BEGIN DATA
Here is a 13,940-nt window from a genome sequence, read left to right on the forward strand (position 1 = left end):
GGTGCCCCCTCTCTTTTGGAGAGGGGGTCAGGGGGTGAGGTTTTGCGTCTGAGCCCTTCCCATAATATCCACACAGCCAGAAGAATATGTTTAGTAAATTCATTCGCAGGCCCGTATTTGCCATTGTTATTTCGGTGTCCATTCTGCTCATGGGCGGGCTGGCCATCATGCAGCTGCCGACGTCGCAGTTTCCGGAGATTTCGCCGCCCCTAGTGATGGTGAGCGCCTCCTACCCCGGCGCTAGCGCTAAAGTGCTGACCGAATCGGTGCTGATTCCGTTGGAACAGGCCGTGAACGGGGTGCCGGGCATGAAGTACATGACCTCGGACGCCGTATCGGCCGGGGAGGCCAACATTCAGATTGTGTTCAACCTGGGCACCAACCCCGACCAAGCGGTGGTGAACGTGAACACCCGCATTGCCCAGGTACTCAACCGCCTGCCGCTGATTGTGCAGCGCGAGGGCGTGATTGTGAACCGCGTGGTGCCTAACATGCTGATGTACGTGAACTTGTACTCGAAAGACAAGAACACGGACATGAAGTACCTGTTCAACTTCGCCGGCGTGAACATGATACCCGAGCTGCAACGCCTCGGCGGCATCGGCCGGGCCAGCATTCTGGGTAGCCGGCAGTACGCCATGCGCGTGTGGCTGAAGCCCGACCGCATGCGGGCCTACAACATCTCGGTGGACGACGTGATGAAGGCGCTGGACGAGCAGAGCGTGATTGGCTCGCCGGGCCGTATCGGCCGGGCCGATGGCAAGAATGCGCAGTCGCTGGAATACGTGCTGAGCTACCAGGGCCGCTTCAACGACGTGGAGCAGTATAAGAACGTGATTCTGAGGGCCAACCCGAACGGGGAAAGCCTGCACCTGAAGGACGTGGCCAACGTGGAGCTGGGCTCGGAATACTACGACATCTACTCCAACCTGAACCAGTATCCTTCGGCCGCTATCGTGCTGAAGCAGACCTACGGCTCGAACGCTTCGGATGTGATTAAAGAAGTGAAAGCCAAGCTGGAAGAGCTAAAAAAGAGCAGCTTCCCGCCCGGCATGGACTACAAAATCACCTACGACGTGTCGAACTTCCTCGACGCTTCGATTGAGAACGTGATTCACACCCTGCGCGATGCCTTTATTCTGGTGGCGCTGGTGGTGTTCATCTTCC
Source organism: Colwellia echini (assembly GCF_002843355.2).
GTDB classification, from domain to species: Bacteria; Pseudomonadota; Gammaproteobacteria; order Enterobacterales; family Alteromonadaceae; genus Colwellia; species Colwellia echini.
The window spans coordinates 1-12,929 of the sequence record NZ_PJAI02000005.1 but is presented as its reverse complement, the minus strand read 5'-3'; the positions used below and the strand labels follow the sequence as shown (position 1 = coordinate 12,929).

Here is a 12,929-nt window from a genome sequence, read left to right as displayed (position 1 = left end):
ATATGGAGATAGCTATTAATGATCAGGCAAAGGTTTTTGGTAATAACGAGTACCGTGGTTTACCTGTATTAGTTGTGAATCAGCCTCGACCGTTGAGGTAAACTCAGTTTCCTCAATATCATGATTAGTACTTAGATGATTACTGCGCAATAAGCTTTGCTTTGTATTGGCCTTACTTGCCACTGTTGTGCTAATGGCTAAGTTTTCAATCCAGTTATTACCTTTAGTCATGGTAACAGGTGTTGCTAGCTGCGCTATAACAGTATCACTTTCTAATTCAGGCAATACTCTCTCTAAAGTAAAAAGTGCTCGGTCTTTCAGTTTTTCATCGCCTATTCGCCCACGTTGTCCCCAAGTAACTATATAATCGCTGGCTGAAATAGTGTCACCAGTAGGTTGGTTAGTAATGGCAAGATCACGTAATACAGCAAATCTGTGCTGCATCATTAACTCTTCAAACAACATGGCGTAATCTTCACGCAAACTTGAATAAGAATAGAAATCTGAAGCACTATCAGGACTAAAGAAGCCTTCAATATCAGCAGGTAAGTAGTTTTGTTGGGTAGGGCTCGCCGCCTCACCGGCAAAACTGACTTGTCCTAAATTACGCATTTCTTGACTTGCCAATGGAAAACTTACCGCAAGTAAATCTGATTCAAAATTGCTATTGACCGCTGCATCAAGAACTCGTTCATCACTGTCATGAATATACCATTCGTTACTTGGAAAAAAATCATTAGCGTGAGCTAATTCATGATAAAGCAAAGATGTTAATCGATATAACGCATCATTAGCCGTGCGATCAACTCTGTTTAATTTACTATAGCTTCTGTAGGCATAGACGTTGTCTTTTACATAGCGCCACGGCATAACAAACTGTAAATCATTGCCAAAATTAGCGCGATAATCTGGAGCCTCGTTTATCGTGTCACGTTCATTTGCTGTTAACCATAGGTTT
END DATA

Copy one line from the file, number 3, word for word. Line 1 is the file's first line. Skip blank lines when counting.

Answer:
Source organism: Colwellia echini (assembly GCF_002843355.2).